8 Days Before Christmas

Our Artists' Special Christmas Show

December 17, 2011 - January 21, 2011

Each year to celebrate the Season and thank our artists and clients for their valued support, Anthea Polson Art hosts a special Christmas party in conjunction with the opening of the annual represented artists’ group exhibition. With old Advent Calendar connotations, the title for this year’s show is Eight Days Before Christmas. The broad spectrum of responses to a very open theme highlights the vibrant diversity of the creative imagination and process. Works on paper, canvases large and small, assemblage and sculpture interpret the spirit of the season with joyous colour, reflective narrative, humour and sometimes a touch of irony.

Naive painter Martin Edge embraces his subject with a twinkling of humour and reverence. A starry night envelops the stable while within a brilliantly sunny day illuminates the nativity scene and The New Born King. He gives the work the feel of a school Christmas play with the false looking beards, wigs and ill-fitting costumes. Curiously but appropriately, the newly born Christ Child sits upright in His manger, beatifically beaming out at us. Also subtly referencing the Christmas story is Lyndal Hargrave’s starburst-like construction. A perfection of symmetry and elegance, its white radials mysteriously cast an ethereal glow against the gallery wall. Nick Howson’s jewel-hued Kingdom depicts a mighty lion that is an embodiment of messianic power. He carries on his back the 'Celestial City' of the promised future Kingdom. Titled 1850, Margaret Ackland’s painting evidences Advent’s ongoing historical relevance in its exquisitely rendered depiction of an antique Christening gown.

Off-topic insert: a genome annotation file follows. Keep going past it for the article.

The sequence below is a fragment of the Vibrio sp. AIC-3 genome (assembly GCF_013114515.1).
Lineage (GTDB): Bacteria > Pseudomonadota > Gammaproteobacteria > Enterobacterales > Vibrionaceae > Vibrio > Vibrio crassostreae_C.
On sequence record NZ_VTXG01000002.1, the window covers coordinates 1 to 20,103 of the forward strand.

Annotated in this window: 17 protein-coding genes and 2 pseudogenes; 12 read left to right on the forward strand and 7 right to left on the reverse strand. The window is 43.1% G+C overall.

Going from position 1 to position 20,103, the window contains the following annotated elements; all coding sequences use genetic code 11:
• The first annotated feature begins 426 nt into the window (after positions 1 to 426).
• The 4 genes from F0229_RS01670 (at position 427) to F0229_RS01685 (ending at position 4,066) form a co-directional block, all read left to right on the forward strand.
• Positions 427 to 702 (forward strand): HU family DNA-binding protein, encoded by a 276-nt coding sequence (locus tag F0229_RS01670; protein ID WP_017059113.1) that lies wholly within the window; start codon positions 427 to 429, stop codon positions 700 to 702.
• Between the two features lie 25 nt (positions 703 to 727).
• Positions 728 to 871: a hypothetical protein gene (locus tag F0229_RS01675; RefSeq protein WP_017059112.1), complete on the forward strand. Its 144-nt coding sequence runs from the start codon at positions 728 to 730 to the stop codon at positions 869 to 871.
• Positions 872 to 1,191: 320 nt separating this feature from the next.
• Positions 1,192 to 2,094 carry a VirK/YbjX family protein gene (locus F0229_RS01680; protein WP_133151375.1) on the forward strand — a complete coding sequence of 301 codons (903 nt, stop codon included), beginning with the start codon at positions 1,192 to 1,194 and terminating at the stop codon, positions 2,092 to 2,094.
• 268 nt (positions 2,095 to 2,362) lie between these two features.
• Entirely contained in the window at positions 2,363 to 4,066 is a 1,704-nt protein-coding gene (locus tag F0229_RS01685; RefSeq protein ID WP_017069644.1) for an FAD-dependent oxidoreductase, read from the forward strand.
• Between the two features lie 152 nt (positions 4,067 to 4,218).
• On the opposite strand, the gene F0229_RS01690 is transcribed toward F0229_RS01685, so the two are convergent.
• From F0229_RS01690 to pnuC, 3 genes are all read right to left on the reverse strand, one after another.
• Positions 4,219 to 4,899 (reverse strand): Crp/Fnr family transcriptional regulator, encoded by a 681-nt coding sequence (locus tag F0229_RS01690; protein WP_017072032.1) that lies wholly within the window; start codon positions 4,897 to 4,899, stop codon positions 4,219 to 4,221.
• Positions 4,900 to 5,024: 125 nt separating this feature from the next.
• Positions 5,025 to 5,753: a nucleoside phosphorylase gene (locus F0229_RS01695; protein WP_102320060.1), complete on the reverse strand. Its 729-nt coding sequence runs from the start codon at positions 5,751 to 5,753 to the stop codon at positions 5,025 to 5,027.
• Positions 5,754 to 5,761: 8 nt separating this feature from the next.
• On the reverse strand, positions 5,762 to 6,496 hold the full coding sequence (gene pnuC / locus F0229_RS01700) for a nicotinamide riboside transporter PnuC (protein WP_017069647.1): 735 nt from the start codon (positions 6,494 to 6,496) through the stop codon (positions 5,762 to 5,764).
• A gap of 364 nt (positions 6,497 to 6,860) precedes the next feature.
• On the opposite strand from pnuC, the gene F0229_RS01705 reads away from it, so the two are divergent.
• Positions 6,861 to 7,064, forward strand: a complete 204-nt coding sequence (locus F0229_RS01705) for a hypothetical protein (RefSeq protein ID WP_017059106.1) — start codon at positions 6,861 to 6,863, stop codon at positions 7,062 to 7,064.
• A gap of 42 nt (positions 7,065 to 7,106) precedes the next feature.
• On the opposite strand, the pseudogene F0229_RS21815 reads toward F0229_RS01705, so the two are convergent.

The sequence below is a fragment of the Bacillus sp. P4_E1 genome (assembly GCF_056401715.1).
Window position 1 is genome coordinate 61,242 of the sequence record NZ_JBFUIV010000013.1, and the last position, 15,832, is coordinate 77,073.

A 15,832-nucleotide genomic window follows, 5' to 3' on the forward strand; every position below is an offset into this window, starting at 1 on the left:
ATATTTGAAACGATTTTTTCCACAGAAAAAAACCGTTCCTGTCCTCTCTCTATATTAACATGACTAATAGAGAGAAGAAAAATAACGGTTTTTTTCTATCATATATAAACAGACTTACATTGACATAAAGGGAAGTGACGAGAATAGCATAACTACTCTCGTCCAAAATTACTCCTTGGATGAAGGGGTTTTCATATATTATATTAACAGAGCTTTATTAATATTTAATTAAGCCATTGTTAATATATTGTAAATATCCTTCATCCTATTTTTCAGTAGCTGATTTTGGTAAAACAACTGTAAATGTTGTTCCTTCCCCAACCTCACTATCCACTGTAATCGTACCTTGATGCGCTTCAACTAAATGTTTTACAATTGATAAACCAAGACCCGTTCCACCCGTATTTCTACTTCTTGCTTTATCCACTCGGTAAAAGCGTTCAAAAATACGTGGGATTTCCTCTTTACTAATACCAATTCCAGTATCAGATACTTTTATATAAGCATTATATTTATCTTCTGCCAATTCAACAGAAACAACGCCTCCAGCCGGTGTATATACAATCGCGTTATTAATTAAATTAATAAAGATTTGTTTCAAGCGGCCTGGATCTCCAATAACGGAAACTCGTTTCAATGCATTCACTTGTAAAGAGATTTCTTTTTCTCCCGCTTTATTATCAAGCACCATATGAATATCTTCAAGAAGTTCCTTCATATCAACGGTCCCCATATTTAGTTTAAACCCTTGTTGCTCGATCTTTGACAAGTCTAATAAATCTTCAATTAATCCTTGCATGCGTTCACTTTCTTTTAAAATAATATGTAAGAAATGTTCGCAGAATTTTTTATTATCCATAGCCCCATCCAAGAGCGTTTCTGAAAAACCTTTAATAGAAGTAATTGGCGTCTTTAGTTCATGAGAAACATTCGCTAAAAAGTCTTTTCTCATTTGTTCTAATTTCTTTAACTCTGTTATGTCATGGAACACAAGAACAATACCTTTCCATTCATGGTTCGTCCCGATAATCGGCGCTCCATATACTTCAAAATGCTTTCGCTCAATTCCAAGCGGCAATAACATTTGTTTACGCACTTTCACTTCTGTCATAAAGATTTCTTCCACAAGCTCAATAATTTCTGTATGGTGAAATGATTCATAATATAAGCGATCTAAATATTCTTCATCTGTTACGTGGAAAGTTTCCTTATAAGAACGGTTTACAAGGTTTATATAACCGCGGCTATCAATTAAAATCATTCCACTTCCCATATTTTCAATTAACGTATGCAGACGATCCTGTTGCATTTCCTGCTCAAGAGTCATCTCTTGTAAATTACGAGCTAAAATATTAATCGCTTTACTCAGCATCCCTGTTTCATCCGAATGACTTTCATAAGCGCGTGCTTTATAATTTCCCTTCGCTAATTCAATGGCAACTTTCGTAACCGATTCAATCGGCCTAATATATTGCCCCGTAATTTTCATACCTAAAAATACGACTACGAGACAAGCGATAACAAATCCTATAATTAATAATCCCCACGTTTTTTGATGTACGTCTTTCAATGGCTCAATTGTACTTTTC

With luscious colours and succulent imagery, the pervading mood of Diana Watson’s Barberini Bee is one of cloistered silence and mellow Old World ambience. John Cottrell’s graceful Life Signs have a warmth and optimistic buoyancy. Kadee Webber's images offer a kind of metaphorical diving platform into the restorative, aqueous realms of deep meditation, while Gordon Richards communicates culinary 'joie de vivre' through eccentric perspectives and exaggerated forms. Characteristically exuberant in the spontaneity of her brushwork, Emma Gale illustrates the popular carol's 'Second Day of Christmas' verse with a delightful Turtle Dove.

Carolyn V Watson, like many of the artists, has chosen to make wry or sociological comment. Serve YourSELF is an extraordinary sculptural piece that while outwardly referencing the traditional Christmas roast dinner, is also an anthropomorphism of flawed humanity. This chicken is effectively gagged, its beak tightly bound and its legs thrust up in a prescribed "missionary position". Ironically, the carving implements set out on the 'sacrificial' trolley are made from a fellow-creature’s bones. The wolf-headed, scantily clad figure in Samantha Everton's new series is at once vulnerable and threatening. The image seems a challenge to society's attitudes of self-absorbed complacency and disregard. From the mundane refuse of frenzied consumerism, Peter Smets conjures surrealistic undertones. Amidst the jumble of cardboard cartons a viscous scarlet flow trickles into an ominous black hole. In the rapidly darkening sky above there are a couple of small, blue patches through which an escape may still be possible. A faceless young woman sits pensively towards the base of Cate Maddy’s painting Halo. Although sporting Mickey Mouse ears, she seems remote and immune to the tarnished trappings of a commodified festive season hovering overhead. Awash in an orange desert light and calligraphic detail, Christian Morrow’s Red Fortress serves to remind us that in many parts of the world the 'peace on earth' message remains unheeded.

In contrast to those more sobering works, Melissa Egan, Damien Kamholtz, Beth Kennedy, Simon Collins and Peta Houghton have contributed paintings that charm us with their evocations of a childhood innocence that defies all worldly concerns. A veritable cornucopia of contemporary Australian art, the Eight Days Before Christmas exhibition is a timely invitation to pause in our busy preparations and reflect upon what meaning the Season holds for us. 


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